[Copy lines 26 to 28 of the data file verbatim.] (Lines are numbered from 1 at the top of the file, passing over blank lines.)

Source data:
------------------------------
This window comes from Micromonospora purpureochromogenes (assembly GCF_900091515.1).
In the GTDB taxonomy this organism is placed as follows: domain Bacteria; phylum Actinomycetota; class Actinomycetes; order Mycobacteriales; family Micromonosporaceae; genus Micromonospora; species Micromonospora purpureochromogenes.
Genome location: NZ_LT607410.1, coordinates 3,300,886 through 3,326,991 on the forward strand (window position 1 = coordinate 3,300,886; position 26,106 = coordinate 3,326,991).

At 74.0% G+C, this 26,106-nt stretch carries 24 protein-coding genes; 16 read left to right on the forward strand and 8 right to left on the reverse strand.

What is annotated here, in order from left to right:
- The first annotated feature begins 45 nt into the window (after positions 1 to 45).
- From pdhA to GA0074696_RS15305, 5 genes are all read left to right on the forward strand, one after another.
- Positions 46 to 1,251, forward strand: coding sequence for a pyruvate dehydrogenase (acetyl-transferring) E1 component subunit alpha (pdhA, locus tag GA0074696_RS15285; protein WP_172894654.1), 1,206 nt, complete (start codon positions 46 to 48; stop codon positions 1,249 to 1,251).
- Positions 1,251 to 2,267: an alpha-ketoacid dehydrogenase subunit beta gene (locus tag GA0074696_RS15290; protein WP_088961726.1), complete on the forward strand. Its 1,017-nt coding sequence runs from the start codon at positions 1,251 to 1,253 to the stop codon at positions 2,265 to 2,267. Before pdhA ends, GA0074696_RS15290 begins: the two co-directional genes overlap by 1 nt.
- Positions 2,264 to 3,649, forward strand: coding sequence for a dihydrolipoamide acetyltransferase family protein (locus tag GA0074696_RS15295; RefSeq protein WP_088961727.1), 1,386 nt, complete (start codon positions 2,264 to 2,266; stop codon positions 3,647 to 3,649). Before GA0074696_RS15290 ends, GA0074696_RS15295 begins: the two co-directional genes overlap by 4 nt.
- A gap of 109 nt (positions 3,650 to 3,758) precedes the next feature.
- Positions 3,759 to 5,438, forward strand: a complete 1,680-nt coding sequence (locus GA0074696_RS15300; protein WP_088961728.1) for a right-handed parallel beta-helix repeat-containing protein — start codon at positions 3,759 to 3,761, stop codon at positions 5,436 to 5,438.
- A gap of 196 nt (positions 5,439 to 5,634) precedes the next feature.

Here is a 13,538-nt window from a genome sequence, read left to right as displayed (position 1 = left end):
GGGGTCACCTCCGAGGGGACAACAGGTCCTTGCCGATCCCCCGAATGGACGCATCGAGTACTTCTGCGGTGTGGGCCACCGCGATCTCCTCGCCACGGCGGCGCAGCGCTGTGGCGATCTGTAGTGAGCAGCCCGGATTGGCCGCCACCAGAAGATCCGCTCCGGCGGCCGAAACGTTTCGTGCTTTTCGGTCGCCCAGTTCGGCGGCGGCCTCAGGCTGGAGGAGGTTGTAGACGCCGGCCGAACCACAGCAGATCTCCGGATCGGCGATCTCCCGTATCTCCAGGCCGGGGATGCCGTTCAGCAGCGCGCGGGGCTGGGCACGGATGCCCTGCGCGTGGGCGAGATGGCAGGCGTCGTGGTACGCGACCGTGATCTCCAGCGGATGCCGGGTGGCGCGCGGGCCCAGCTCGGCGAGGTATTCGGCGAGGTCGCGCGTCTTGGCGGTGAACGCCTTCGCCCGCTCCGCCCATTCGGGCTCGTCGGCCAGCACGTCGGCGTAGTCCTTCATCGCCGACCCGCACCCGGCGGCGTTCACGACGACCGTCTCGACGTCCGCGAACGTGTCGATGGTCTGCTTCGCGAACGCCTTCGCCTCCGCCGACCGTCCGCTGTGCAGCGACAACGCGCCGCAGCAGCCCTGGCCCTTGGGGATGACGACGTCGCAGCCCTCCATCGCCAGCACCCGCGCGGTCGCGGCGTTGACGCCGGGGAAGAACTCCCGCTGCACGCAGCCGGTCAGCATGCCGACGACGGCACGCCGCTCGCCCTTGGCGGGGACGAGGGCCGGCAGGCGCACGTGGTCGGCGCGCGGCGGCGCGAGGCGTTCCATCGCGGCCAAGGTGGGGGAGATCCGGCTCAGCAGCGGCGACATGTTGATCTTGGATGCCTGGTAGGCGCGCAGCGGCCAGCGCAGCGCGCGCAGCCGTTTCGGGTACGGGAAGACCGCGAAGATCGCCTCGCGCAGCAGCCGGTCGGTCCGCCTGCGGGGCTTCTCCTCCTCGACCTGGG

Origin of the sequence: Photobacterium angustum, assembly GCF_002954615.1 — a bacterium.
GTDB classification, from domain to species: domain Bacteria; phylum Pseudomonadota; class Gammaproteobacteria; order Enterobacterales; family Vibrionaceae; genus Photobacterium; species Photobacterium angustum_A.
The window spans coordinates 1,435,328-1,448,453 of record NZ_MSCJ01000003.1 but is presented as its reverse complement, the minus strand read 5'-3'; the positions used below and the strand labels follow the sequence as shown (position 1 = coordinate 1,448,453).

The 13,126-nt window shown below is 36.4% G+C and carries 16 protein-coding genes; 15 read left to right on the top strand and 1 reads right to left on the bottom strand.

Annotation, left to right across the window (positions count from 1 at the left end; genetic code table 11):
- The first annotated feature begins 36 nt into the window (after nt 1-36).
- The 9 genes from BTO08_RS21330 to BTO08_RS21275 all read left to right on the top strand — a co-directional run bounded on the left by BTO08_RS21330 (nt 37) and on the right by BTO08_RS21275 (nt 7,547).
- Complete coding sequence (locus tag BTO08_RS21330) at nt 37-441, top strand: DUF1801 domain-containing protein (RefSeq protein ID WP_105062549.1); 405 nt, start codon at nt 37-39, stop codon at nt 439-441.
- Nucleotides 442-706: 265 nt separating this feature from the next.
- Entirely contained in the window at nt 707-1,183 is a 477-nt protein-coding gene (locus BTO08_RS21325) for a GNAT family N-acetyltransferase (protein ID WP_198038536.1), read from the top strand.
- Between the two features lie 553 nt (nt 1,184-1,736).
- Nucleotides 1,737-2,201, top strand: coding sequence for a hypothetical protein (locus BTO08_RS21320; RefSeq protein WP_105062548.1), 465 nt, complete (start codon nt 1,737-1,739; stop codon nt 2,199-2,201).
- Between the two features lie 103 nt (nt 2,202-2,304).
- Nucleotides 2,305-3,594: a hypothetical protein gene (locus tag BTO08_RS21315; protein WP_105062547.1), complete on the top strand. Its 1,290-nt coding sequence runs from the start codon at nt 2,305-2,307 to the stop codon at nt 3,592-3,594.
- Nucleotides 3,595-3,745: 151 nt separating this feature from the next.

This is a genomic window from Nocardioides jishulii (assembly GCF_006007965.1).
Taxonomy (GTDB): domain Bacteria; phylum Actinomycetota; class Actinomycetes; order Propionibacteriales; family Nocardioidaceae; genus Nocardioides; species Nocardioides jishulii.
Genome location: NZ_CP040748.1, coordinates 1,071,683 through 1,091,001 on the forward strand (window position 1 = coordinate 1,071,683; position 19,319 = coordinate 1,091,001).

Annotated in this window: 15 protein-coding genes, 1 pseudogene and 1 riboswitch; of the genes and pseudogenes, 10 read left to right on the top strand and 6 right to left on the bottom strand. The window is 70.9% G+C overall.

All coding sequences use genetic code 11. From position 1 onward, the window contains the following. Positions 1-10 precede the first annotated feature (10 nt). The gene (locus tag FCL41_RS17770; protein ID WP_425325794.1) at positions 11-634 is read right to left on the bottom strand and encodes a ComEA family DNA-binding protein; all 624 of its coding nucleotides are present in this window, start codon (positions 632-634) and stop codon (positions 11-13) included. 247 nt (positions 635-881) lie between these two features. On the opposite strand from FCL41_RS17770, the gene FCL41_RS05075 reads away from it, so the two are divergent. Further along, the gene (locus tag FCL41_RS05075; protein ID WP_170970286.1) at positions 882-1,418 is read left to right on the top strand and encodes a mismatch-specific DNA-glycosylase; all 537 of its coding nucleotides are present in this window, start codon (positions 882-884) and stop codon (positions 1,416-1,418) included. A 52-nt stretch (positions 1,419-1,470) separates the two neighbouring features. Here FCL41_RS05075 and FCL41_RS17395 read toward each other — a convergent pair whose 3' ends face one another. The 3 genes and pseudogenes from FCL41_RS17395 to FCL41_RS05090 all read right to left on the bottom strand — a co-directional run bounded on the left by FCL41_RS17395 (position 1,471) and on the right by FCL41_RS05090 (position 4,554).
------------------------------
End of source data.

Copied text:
- Between the two features lie 553 nt (nt 1,184-1,736).
- Nucleotides 1,737-2,201, top strand: coding sequence for a hypothetical protein (locus BTO08_RS21320; RefSeq protein WP_105062548.1), 465 nt, complete (start codon nt 1,737-1,739; stop codon nt 2,199-2,201).
- Between the two features lie 103 nt (nt 2,202-2,304).